Andrew co-founded South Bronx United along with his wife in 2009. Prior to 2009 Andrew taught mathematics and special education at New Day Academy, a public secondary school in the Morrisania neighborhood of the Bronx. He has worked with Bronx youth in various other capacities from counselor to advisor to soccer and basketball coach. He holds a USSF “D” coaching license and continues to coach South Bronx United travel teams.
Tell us a little about your background.
I grew up in San Francisco through middle school, and then I went to high school outside of Portland, Oregon. I played all sports for fun, basketball, football, baseball, ran some track, but I only joined a competitive team for soccer. My father, who is from Hong Kong, always followed soccer, but I didn’t start playing until I was 9 years old, which is late in comparison to kids now, and particularly children from immigrant families in the South Bronx who are born with a ball at their feet.
I founded South Bronx United while teaching math and special education at the middle and high school levels at a Bronx public school. I continued to teach, then worked as my schools’ special education administrator and data specialist. Last school year, I served as a math instructional coach at a few different schools, before finally being able to work full-time for South Bronx United.
Tell us a little about South Bronx United.
South Bronx United is a youth development program that uses soccer to engage youth and then provides them with the supports they need to succeed academically, graduate high school, and make it to college. I founded the organization in 2009 to provide community youth with the chance to play travel soccer at no cost, unite a diverse group of youth into one organization, and provide the players with a mentor and a support network that most of them otherwise lacked. I hoped soccer would expand the players’ high school and collegiate opportunities. We quickly discovered that the kids’ passion for soccer opened the door for us to directly support them with anything they needed to be successful: academics, college prep, character and leadership, immigration issues, and problems at home and in their neighborhoods. Now we serve almost 600 boys and girls each year. This includes 130 middle and high school students in the SBU Academy who play travel soccer, attend after school tutoring, SAT prep, or college prep, and receive other support services from counseling to health clinic referrals to immigration support.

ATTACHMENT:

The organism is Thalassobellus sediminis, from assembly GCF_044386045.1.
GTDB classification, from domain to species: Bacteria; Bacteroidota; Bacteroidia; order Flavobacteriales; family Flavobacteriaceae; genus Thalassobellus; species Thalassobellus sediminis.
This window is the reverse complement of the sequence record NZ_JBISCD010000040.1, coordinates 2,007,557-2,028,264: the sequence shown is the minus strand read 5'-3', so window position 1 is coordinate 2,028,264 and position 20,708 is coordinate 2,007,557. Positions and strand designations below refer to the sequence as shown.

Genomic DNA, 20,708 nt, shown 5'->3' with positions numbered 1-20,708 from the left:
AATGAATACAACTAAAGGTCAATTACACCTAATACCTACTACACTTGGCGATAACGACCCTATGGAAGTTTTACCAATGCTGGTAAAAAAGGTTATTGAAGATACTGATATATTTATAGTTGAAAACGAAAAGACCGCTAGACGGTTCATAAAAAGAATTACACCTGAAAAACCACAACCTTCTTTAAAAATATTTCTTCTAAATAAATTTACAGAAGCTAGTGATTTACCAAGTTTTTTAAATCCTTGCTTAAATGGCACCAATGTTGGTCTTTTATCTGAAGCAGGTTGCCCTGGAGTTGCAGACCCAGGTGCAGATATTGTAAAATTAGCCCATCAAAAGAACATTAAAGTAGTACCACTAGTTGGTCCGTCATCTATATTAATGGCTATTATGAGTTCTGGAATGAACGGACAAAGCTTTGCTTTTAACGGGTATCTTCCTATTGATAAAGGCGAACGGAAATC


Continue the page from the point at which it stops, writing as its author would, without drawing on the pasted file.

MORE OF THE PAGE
Why the focus on soccer?
The South Bronx has a population of 660,000 people and rapidly growing communities of immigrants from West Africa and Latin America. Yet, beyond local Hispanic leagues, there were no travel or recreational soccer programs in the South Bronx. Within our Academy program nearly half of our participants were born outside of the United States and 95% are raised in immigrant families. They come from families where soccer is already a huge part of their cultural identity. Because of their passion for soccer, most youth already have a strong motivation to come to SBU’s programs.
And then, of course, it doesn’t hurt that soccer is my passion too.
What in your background prepared you to launch South Bronx United? How is it different than other sports programs?
When I launched South Bronx United, I knew very little about fundraising and nonprofit development. But my experience teaching and coaching in the community prepared me to develop programming that would engage and educate youth from diverse and often troubled backgrounds.
South Bronx United is a family. We put education first. We put more resources into education and support services than into the sport itself. SBU youth represent over 30 different nationalities.
What do you look for when you hire a coach to work with kids?
We look for coaches who are understanding and empathetic for even the most difficult youth. Someone who can be a mentor as much as a coach. Someone who can command the respect of the youth.
What is special about doing what you do in NYC?
Transportation: When I was growing up, my parents drove me everywhere. Almost all of our kids must get to practices and meeting locations by themselves. This is possible because of the city’s public transportation. Working with the same low-income, immigrant population in another city or town might prove impossible if programming was not always within walking distance.